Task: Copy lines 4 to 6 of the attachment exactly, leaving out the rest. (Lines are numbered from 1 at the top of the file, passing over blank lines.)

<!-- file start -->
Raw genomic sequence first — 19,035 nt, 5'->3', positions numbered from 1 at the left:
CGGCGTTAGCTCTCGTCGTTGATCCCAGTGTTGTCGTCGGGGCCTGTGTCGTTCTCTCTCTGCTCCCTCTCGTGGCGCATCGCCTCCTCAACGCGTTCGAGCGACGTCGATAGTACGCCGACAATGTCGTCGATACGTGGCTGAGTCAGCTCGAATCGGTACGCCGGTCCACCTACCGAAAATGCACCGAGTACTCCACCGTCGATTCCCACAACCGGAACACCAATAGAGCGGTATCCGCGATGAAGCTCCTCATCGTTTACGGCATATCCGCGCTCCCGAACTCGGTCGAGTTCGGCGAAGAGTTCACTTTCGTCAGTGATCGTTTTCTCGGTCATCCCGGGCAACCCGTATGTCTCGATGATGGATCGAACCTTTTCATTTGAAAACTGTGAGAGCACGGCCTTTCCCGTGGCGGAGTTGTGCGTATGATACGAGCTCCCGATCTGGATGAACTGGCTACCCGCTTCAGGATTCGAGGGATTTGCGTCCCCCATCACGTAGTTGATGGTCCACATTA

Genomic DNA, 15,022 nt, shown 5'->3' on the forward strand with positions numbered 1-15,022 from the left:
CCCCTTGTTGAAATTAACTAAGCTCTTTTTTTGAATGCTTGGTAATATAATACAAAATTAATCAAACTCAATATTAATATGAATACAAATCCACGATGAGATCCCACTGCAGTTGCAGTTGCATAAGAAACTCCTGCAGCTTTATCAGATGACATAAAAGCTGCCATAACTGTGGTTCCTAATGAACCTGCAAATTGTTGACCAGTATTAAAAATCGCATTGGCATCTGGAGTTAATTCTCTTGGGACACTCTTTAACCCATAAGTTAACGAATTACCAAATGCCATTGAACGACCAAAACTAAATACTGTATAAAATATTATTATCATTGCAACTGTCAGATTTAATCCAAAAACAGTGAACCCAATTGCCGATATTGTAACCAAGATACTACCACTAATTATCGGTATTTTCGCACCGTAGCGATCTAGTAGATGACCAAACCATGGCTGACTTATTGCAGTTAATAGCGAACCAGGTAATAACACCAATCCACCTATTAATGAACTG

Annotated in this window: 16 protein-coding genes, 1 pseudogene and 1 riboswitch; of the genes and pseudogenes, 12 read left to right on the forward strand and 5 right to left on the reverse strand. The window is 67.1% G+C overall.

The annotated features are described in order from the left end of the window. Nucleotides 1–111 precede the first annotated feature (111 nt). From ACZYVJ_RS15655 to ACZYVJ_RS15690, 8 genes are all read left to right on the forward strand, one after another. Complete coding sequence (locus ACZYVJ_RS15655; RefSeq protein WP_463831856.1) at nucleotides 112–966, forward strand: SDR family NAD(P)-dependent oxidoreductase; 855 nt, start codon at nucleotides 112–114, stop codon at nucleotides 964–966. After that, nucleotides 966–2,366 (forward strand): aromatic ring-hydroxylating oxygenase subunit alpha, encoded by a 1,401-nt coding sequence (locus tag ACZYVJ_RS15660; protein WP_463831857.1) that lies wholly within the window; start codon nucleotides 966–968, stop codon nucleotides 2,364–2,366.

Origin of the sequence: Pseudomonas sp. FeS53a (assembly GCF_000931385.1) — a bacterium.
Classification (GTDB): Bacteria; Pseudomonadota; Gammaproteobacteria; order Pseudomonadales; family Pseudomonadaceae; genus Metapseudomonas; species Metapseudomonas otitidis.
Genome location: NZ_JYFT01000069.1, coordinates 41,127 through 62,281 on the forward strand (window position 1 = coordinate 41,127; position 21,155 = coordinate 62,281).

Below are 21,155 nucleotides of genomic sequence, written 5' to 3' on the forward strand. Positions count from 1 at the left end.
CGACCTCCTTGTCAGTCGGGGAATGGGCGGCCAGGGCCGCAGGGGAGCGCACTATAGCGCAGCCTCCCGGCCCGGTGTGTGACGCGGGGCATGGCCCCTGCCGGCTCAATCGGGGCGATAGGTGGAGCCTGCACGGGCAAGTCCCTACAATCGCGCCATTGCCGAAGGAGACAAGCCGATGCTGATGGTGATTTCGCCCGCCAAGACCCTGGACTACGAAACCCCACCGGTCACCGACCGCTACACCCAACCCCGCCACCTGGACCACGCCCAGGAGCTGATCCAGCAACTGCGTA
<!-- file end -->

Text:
CCCCTTGTTGAAATTAACTAAGCTCTTTTTTTGAATGCTTGGTAATATAATACAAAATTAATCAAACTCAATATTAATATGAATACAAATCCACGATGAGATCCCACTGCAGTTGCAGTTGCATAAGAAACTCCTGCAGCTTTATCAGATGACATAAAAGCTGCCATAACTGTGGTTCCTAATGAACCTGCAAATTGTTGACCAGTATTAAAAATCGCATTGGCATCTGGAGTTAATTCTCTTGGGACACTCTTTAACCCATAAGTTAACGAATTACCAAATGCCATTGAACGACCAAAACTAAATACTGTATAAAATATTATTATCATTGCAACTGTCAGATTTAATCCAAAAACAGTGAACCCAATTGCCGATATTGTAACCAAGATACTACCACTAATTATCGGTATTTTCGCACCGTAGCGATCTAGTAGATGACCAAACCATGGCTGACTTATTGCAGTTAATAGCGAACCAGGTAATAACACCAATCCACCTATTAATGAACTG

Annotated in this window: 16 protein-coding genes, 1 pseudogene and 1 riboswitch; of the genes and pseudogenes, 12 read left to right on the forward strand and 5 right to left on the reverse strand. The window is 67.1% G+C overall.

The annotated features are described in order from the left end of the window. Nucleotides 1–111 precede the first annotated feature (111 nt). From ACZYVJ_RS15655 to ACZYVJ_RS15690, 8 genes are all read left to right on the forward strand, one after another. Complete coding sequence (locus ACZYVJ_RS15655; RefSeq protein WP_463831856.1) at nucleotides 112–966, forward strand: SDR family NAD(P)-dependent oxidoreductase; 855 nt, start codon at nucleotides 112–114, stop codon at nucleotides 964–966. After that, nucleotides 966–2,366 (forward strand): aromatic ring-hydroxylating oxygenase subunit alpha, encoded by a 1,401-nt coding sequence (locus tag ACZYVJ_RS15660; protein WP_463831857.1) that lies wholly within the window; start codon nucleotides 966–968, stop codon nucleotides 2,364–2,366.